The insurance industry news sites are abuzz about ride sharing. Many state governments are getting into the conversation, too (e.g., California, Rhode Island, Illinois and Texas). Everyone is commenting on the concept—either for or against it. So far, three forms of ride sharing have emerged: 1) when drivers use their vehicles to pick up passengers; 2) when the vehicle (without a driver) is loaned out to other drivers; and 3) ad-hoc carpooling—called slugging.
Advocates promote ride sharing as a way to utilize the empty seats in passenger cars, thus lowering fuel usage and transportation costs. The taxi and livery industries have been opposed to ride-sharing programs.
Insurance ramifications All three types of ride sharing have their own insurance ramifications. The traditional ride-sharing method utilizes a smartphone app, in which a customer logs in, requests a ride and the app notifies a potential driver of the fare. Then the driver commutes to the fare and drives the fare to the requested location.
The main argument with the use of a smartphone app is determining when the ride sharing actually begins. This issue hit the forefront when a Transportation Network Co. driver, under contract with Uber, struck and killed a 6-year-old girl. Her family filed a lawsuit against Uber Taxi. Uber issued a statement that the driver was not responding to a fare and didn’t have a passenger in his car when he struck the girl. The family argues that the driver, in fact, was responding to a ride request from the Uber app.
Another issue with these ride-sharing agreements is who is responsible for the insurance protection. Most standard personal auto policies contain exclusions for livery—driving for hire. Typical exclusions found in policies are described as follows:
Liability: We do not provide liability coverage for any insured: For that insured's liability arising out of the ownership or operation of a vehicle while it is being used as a public or livery conveyance.
Medical payments coverage: We do not provide medical payments coverage for any insured for bodily injury: Sustained while occupying your covered auto when it is being used as a public or livery conveyance.
Coverage for damage to your auto: We will not pay for loss to your covered auto or any non-owned auto, which occurs while it is being used as a public or livery conveyance.
Many states have introduced legislation to put the insurance requirements squarely on the shoulders of the company organizing the fares and not the individuals who are driving the passengers. In fact, New Jersey has adopted the ISO (PP 23 16) endorsement–Personal Vehicle Sharing Program Exclusion.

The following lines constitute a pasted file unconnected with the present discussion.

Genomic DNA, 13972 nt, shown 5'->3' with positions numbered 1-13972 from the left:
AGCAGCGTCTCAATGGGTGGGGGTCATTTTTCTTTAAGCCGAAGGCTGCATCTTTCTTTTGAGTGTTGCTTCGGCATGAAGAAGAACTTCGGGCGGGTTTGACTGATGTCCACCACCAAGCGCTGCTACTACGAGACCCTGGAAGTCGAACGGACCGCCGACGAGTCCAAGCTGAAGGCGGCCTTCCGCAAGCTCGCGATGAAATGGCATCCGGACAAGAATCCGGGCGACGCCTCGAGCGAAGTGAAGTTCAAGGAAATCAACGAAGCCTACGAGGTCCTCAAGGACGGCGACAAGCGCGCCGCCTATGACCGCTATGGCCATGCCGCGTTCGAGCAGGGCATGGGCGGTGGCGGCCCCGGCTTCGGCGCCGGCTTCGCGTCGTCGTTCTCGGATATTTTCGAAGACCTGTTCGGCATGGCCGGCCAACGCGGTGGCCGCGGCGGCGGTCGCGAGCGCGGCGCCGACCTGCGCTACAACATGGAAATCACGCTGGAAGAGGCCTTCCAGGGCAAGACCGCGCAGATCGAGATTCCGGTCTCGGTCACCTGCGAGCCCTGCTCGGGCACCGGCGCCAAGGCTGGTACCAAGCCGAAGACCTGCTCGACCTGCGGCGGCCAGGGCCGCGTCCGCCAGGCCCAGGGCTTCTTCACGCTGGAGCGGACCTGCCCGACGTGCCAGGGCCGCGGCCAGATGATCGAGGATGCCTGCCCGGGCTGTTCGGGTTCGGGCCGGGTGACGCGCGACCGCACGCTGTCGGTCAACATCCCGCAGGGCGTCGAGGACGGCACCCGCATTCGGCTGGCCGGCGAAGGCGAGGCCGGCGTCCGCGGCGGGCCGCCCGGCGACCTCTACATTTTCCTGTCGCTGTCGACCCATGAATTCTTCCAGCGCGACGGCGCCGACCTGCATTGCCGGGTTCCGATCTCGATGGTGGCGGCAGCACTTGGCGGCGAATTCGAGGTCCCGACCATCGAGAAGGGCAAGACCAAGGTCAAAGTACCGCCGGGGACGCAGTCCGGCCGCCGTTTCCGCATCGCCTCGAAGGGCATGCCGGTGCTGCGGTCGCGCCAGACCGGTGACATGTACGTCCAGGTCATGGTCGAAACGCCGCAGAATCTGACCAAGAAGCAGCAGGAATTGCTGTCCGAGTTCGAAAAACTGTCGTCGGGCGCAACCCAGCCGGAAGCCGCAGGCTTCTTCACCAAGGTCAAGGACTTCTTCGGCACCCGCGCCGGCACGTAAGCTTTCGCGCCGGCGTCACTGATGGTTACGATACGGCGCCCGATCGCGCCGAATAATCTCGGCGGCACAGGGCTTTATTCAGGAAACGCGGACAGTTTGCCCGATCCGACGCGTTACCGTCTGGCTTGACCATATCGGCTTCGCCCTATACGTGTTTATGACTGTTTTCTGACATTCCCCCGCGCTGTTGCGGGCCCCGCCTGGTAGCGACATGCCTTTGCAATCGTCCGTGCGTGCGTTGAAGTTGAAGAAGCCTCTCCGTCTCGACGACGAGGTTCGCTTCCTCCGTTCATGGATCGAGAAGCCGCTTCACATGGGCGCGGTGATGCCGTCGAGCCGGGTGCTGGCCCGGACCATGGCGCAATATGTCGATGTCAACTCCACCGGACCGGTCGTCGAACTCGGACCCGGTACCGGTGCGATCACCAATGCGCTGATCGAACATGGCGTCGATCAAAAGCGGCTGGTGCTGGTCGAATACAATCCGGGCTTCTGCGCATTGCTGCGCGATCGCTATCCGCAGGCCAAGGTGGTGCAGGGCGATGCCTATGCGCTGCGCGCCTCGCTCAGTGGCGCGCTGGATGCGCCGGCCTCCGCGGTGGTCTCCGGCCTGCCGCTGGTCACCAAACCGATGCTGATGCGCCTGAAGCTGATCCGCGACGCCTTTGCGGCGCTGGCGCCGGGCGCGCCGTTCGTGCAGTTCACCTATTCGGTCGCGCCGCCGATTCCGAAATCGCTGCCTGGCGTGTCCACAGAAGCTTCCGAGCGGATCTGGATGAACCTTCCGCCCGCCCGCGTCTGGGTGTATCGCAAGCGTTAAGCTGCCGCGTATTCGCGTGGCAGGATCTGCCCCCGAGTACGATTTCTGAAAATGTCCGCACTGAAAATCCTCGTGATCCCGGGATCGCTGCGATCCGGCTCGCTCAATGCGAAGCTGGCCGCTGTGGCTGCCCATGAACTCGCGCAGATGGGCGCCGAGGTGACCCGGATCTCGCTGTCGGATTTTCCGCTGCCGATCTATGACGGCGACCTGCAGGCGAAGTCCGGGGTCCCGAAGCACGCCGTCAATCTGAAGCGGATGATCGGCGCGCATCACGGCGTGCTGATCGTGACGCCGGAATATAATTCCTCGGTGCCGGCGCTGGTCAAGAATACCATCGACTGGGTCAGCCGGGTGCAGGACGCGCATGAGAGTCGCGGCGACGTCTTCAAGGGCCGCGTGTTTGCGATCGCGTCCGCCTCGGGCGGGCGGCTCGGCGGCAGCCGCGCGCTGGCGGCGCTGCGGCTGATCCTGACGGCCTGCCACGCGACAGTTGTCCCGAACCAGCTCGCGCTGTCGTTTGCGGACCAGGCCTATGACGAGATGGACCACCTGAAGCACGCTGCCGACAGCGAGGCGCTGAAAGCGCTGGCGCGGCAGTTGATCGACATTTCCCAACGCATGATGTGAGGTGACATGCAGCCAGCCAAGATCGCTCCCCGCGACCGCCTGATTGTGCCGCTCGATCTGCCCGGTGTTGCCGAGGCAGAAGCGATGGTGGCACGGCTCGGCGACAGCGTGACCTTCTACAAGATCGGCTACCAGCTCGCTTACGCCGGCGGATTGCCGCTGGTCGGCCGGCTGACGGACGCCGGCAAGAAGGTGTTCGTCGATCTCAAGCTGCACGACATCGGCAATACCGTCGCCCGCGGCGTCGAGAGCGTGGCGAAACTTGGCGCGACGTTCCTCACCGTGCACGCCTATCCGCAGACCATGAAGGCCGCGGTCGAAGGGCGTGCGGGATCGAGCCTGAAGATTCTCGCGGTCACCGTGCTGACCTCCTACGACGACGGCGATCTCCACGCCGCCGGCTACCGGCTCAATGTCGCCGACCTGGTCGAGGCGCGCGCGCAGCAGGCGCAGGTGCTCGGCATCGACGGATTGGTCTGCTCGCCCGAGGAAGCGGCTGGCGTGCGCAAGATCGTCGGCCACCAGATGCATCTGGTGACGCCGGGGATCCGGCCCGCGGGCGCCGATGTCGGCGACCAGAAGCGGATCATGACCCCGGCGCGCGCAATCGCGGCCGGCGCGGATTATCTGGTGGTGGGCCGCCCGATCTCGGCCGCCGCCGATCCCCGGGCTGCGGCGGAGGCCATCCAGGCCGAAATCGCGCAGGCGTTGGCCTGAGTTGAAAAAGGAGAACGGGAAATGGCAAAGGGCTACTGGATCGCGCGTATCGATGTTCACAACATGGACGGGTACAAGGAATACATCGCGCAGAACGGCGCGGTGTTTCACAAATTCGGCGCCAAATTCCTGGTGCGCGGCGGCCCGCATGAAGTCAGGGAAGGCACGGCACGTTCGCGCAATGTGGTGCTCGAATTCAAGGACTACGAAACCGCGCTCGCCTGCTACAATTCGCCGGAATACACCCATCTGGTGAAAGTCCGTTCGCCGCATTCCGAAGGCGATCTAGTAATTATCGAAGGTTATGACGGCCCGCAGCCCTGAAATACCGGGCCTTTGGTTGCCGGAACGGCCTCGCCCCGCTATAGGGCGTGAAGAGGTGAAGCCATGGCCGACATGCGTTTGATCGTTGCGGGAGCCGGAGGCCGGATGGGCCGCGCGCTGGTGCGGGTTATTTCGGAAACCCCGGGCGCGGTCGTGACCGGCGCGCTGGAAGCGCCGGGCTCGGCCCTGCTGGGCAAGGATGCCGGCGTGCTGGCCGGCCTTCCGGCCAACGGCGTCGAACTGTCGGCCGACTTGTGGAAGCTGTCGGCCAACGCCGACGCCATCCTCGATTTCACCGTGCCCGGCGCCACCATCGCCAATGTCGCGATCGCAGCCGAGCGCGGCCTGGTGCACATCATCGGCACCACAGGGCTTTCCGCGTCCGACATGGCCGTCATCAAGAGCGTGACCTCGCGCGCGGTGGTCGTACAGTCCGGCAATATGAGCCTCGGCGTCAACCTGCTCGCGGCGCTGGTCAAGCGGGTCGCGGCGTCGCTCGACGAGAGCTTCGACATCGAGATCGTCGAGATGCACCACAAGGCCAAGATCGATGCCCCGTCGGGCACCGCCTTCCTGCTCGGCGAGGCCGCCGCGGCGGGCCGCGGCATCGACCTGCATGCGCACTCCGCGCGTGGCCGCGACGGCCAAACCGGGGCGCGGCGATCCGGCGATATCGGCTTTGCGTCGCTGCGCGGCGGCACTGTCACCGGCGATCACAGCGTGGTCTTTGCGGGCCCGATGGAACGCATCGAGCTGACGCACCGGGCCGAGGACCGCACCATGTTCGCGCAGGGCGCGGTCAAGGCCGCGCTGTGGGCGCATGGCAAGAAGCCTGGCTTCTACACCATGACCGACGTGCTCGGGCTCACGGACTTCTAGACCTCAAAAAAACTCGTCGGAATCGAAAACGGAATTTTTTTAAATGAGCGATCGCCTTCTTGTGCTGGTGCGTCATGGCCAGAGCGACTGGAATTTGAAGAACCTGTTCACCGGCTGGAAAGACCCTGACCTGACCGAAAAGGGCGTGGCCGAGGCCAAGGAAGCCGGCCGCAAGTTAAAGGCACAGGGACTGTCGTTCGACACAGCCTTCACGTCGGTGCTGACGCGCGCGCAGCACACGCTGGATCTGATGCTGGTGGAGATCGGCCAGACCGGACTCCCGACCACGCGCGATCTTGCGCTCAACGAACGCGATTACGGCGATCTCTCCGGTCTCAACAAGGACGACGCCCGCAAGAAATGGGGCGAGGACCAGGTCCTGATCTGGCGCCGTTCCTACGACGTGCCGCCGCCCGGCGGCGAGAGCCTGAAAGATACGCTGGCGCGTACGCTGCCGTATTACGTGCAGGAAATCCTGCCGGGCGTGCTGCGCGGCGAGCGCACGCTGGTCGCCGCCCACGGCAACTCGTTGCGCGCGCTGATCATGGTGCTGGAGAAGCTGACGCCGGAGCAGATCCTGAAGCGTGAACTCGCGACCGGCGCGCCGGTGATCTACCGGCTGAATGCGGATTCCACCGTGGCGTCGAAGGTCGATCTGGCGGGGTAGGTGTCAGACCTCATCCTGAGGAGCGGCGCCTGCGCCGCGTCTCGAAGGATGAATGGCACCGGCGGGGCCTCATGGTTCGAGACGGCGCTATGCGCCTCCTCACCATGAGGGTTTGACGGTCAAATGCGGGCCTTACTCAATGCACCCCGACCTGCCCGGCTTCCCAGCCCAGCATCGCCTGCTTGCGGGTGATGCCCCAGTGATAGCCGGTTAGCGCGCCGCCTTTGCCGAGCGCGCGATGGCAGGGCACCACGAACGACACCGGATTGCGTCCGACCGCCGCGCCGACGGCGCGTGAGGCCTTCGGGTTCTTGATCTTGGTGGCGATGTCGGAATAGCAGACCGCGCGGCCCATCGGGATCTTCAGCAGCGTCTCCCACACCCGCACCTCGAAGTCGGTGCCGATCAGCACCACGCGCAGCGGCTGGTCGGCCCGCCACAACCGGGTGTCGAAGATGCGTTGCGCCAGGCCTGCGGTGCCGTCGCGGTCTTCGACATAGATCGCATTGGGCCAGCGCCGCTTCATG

What this endorsement does is remove all obligations from the carrier for:
- medical payments coverage;
- uninsured motorists coverage;
- coverage for damage to your auto; and
- underinsured motorists coverage, for coverage for the ownership, maintenance or use of:
“Your covered auto” while:
a. Enrolled in a personal vehicle-sharing program under the terms of a written agreement, and
b. Being used in connection with such personal vehicle-sharing program by anyone other than you or any “family member.”
In terms of the damage to your covered auto coverage, the endorsement also excludes loss to, or loss of use of, a “non-owned auto” used by:
a. You, or
b. Any “family member;” in connection with a personal vehicle-sharing program if the provisions of such a personal vehicle-sharing program preclude the recovery of such loss or loss of use, from you or that “family member,” or if otherwise precluded by any state law.
The second form of ride sharing, in which the vehicle is loaned (without the driver or owner), also can face insurance issues. Generally, coverage is available under permissive use when you allow someone to borrow your vehicle. However, like in the earlier example, there is no liability (Part A), medical payments (Part B), uninsured motorists (Part C) or physical damage (Part D) coverage exclusion for an owned vehicle used in a business pursuit. If the owner of the vehicle is renting out his or her vehicle for others to drive, this would constitute a business pursuit.
As for the third example of ride sharing—slugging—is the practice in which a driver may go to a carpool pickup or bus stop and look for riders who are traveling to the same location in order to help defer the cost of the commute. In this instance, there are no insurance implications, as long as the vehicle owner is looking to help share or defer the cost of the commute and not acting as a livery service. Typical exclusions found in policies are described below:
We do not provide liability coverage for any “insured:” For that “insured’s” liability arising out of the ownership or operation of a vehicle while it is being used as a public or livery conveyance. This Exclusion (A.5.) does not apply to a share-the-expense car pool.
We do not provide medical payments coverage for any “insured” for “bodily injury:” Sustained while “occupying” “your covered auto” when it is being used as a public or livery conveyance. This Exclusion (2.) does not apply to a share-the-expense car pool.
We do not provide uninsured motorists coverage for “bodily injury” sustained: While “occupying” “your covered auto” when it is being used as a public or livery conveyance. This Exclusion (B.2.) does not apply to a share-the-expense car pool.
We will not pay for loss to your “covered auto” or any “non-owned auto,” which occurs while it is being used as a public or livery conveyance. This Exclusion (1.) does not apply to a share-the-expense car pool.
Bottom line: If a driver charges an individual for a ride, more than to offset the commute expense, then coverage would be excluded as in the first example above.
Source: Jim Pitz, PIA